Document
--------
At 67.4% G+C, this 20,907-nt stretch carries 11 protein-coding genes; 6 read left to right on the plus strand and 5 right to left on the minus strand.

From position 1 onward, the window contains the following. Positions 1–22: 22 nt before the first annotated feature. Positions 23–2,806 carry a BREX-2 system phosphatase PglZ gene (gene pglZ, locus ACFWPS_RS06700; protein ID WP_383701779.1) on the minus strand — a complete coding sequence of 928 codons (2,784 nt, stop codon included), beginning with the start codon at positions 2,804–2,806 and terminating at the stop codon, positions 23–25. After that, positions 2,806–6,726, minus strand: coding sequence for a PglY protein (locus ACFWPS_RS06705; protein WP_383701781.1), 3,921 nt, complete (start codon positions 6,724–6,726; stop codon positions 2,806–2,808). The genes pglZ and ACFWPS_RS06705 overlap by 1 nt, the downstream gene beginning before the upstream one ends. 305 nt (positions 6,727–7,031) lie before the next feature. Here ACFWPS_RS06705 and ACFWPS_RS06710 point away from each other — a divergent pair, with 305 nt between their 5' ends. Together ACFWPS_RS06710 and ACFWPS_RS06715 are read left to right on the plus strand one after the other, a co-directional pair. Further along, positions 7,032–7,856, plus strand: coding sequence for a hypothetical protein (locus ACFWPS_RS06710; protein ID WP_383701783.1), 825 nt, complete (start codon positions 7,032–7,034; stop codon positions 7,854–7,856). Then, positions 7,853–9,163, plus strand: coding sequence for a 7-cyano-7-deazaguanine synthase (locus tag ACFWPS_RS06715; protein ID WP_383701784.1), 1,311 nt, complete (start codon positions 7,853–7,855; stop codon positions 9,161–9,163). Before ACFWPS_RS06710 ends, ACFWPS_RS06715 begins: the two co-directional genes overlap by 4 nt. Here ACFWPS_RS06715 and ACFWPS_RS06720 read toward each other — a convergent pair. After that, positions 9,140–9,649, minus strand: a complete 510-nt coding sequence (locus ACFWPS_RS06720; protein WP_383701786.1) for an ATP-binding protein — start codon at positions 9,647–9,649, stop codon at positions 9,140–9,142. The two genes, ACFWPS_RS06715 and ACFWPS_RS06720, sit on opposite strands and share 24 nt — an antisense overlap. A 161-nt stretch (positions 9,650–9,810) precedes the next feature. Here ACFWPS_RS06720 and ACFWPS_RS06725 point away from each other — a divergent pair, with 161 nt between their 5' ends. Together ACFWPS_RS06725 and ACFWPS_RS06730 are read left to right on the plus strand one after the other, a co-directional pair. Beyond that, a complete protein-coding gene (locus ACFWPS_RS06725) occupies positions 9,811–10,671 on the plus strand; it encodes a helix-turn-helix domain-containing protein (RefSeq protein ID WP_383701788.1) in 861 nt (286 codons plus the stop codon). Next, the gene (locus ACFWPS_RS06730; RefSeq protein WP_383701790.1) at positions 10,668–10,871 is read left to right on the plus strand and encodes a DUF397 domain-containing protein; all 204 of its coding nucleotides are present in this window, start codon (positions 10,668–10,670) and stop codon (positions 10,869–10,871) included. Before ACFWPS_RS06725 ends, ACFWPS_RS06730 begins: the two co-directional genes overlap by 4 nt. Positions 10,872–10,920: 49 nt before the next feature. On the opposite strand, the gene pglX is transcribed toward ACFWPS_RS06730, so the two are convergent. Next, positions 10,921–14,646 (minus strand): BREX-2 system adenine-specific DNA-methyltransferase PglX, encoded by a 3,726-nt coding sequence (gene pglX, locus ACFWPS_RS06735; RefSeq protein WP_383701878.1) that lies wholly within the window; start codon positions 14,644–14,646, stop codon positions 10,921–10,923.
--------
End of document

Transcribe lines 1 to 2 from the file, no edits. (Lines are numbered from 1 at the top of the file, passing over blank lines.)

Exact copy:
At 67.4% G+C, this 20,907-nt stretch carries 11 protein-coding genes; 6 read left to right on the plus strand and 5 right to left on the minus strand.

From position 1 onward, the window contains the following. Positions 1–22: 22 nt before the first annotated feature. Positions 23–2,806 carry a BREX-2 system phosphatase PglZ gene (gene pglZ, locus ACFWPS_RS06700; protein ID WP_383701779.1) on the minus strand — a complete coding sequence of 928 codons (2,784 nt, stop codon included), beginning with the start codon at positions 2,804–2,806 and terminating at the stop codon, positions 23–25. After that, positions 2,806–6,726, minus strand: coding sequence for a PglY protein (locus ACFWPS_RS06705; protein WP_383701781.1), 3,921 nt, complete (start codon positions 6,724–6,726; stop codon positions 2,806–2,808). The genes pglZ and ACFWPS_RS06705 overlap by 1 nt, the downstream gene beginning before the upstream one ends. 305 nt (positions 6,727–7,031) lie before the next feature. Here ACFWPS_RS06705 and ACFWPS_RS06710 point away from each other — a divergent pair, with 305 nt between their 5' ends. Together ACFWPS_RS06710 and ACFWPS_RS06715 are read left to right on the plus strand one after the other, a co-directional pair. Further along, positions 7,032–7,856, plus strand: coding sequence for a hypothetical protein (locus ACFWPS_RS06710; protein ID WP_383701783.1), 825 nt, complete (start codon positions 7,032–7,034; stop codon positions 7,854–7,856). Then, positions 7,853–9,163, plus strand: coding sequence for a 7-cyano-7-deazaguanine synthase (locus tag ACFWPS_RS06715; protein ID WP_383701784.1), 1,311 nt, complete (start codon positions 7,853–7,855; stop codon positions 9,161–9,163). Before ACFWPS_RS06710 ends, ACFWPS_RS06715 begins: the two co-directional genes overlap by 4 nt. Here ACFWPS_RS06715 and ACFWPS_RS06720 read toward each other — a convergent pair. After that, positions 9,140–9,649, minus strand: a complete 510-nt coding sequence (locus ACFWPS_RS06720; protein WP_383701786.1) for an ATP-binding protein — start codon at positions 9,647–9,649, stop codon at positions 9,140–9,142. The two genes, ACFWPS_RS06715 and ACFWPS_RS06720, sit on opposite strands and share 24 nt — an antisense overlap. A 161-nt stretch (positions 9,650–9,810) precedes the next feature. Here ACFWPS_RS06720 and ACFWPS_RS06725 point away from each other — a divergent pair, with 161 nt between their 5' ends. Together ACFWPS_RS06725 and ACFWPS_RS06730 are read left to right on the plus strand one after the other, a co-directional pair. Beyond that, a complete protein-coding gene (locus ACFWPS_RS06725) occupies positions 9,811–10,671 on the plus strand; it encodes a helix-turn-helix domain-containing protein (RefSeq protein ID WP_383701788.1) in 861 nt (286 codons plus the stop codon). Next, the gene (locus ACFWPS_RS06730; RefSeq protein WP_383701790.1) at positions 10,668–10,871 is read left to right on the plus strand and encodes a DUF397 domain-containing protein; all 204 of its coding nucleotides are present in this window, start codon (positions 10,668–10,670) and stop codon (positions 10,869–10,871) included. Before ACFWPS_RS06725 ends, ACFWPS_RS06730 begins: the two co-directional genes overlap by 4 nt. Positions 10,872–10,920: 49 nt before the next feature. On the opposite strand, the gene pglX is transcribed toward ACFWPS_RS06730, so the two are convergent. Next, positions 10,921–14,646 (minus strand): BREX-2 system adenine-specific DNA-methyltransferase PglX, encoded by a 3,726-nt coding sequence (gene pglX, locus ACFWPS_RS06735; RefSeq protein WP_383701878.1) that lies wholly within the window; start codon positions 14,644–14,646, stop codon positions 10,921–10,923.